The Magdalene’s Castle
By Fr. Cristobal Vilaroig
When the Mamluk ruled over Palestine, several travelers wrote down their testimonies about Magdala. We have talked about Burchard of Mount Sion, and Ricoldus de Monte Crucis, the last ones to talk about the church at Magdala. A few years later, Blessed Odoric of Pordenone (1300) and Nicholas of Poggibonsi (1347) briefly refer to the location of the ancient town.
A bit more specific was James of Verona, who wrote in 1335: “Five miles south from Bethsaida, by the sea, is the castellum of Mary Magdalene and Martha.” And he adds that this castellum “it’s located on the hill, and to the west and north, spreads a large and spacious esplanade”. Leaving aside the confusion, already widespread at that time, between Mary Magdalene and Mary the sister of Martha, it is interesting to note that James of Verona calls Magdala castellum. Although this Latin word can mean both village and castle, for James, an Italian, it probably meant a castle. The fact that this place is located “on the hill”, would seem to confirm this impression.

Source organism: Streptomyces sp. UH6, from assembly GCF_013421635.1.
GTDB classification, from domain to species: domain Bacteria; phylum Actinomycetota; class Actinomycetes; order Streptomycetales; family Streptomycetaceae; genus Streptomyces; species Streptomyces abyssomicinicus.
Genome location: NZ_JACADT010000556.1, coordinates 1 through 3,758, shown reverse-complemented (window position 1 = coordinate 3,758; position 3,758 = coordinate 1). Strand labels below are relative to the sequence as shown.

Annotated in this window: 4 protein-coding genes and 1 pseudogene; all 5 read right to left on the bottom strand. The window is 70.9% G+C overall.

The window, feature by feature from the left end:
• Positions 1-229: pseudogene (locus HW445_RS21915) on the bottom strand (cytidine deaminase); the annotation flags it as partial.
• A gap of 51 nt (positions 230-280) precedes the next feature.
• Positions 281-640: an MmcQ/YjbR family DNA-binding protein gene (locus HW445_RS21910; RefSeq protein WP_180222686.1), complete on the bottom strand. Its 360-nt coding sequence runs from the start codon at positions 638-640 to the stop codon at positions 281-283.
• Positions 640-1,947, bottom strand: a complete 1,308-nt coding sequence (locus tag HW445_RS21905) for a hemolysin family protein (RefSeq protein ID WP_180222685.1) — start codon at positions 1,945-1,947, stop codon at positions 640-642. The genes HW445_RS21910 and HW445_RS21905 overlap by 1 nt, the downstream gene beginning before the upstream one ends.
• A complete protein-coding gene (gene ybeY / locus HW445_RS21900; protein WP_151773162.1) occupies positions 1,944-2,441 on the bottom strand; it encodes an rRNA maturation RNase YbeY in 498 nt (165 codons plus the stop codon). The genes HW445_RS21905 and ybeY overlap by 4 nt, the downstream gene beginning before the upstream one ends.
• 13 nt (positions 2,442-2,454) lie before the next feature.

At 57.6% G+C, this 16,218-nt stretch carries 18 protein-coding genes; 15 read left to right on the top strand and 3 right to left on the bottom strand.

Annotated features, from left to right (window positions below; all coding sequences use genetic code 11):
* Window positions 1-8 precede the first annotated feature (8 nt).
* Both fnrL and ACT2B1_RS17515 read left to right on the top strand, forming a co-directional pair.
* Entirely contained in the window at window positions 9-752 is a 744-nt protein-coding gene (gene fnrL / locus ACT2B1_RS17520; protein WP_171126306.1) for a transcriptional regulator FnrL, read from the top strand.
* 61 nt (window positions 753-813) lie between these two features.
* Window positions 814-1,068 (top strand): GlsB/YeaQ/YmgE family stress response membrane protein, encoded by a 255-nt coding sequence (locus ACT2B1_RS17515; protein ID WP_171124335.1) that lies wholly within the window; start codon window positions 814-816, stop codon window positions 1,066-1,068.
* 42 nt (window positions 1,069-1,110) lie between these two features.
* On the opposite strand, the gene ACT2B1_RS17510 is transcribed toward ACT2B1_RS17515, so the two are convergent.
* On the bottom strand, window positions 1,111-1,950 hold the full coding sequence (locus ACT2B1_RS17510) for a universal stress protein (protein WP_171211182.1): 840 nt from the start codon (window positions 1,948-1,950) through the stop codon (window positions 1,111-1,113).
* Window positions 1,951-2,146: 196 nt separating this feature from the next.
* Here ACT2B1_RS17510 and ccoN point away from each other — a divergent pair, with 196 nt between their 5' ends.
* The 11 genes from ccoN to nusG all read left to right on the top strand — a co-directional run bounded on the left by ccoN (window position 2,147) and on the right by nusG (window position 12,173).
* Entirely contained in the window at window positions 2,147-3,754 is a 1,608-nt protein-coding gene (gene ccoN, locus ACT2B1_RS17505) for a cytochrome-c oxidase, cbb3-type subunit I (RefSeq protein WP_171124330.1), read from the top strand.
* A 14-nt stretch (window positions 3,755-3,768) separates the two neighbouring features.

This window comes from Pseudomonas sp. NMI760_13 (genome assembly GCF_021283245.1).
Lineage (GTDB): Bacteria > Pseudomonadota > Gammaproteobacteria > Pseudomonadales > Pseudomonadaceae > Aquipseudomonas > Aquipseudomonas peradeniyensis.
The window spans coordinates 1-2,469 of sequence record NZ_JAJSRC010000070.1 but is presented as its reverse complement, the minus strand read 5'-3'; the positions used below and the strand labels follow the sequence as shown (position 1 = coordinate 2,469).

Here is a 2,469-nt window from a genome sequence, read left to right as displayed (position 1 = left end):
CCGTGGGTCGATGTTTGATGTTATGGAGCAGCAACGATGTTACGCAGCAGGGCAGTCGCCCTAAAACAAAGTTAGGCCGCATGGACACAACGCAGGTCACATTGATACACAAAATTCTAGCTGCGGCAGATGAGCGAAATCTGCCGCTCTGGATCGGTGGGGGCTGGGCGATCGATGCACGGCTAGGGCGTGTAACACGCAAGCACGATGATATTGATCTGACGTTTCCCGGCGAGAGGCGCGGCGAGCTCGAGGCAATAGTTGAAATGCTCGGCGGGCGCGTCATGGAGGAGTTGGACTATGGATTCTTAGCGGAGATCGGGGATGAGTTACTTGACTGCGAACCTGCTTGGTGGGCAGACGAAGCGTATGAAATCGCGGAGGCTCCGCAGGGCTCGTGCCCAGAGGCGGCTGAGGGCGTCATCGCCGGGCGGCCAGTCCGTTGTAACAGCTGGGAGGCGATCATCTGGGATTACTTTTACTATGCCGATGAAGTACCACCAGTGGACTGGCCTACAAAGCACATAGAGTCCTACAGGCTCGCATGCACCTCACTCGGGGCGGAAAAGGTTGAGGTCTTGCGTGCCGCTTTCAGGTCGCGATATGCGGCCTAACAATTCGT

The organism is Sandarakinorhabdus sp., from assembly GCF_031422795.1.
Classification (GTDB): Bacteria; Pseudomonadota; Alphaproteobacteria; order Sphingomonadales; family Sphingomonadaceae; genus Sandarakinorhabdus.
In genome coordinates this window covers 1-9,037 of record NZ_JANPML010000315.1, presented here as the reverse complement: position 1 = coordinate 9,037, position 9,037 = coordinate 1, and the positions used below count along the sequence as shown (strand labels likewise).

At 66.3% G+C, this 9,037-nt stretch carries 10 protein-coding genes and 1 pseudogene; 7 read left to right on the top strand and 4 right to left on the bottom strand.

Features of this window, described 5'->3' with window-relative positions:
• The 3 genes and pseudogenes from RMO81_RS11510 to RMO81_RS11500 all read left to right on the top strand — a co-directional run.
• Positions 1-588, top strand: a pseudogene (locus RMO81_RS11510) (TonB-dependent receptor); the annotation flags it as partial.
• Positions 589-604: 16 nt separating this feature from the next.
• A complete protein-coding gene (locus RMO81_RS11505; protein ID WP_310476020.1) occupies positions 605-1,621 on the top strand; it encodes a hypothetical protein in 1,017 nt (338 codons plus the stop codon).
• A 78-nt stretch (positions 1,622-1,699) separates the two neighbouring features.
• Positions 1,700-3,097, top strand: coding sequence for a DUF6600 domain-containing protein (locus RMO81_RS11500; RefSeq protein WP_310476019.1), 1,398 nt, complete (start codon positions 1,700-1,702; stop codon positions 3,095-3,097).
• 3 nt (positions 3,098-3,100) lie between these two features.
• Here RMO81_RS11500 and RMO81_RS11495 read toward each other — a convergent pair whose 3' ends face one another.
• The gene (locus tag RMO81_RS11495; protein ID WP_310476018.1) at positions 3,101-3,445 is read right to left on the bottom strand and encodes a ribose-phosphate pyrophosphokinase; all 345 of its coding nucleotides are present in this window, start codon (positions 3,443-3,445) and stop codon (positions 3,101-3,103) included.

One might think that James of Verona saw a castle on Mount Arbel and imagined, that in ancient times, Magdalene had lived there. However, the only castle in that area is Qal‘at Abu Ma‘an, which, according to archaeologists, was only built in the 17th century. Therefore, it is most likely that our pilgrim, seeing the ruins of Magdala “next to mount” Arbel, imagined that these were the remains of a great castle that would have belonged to the Magdalene.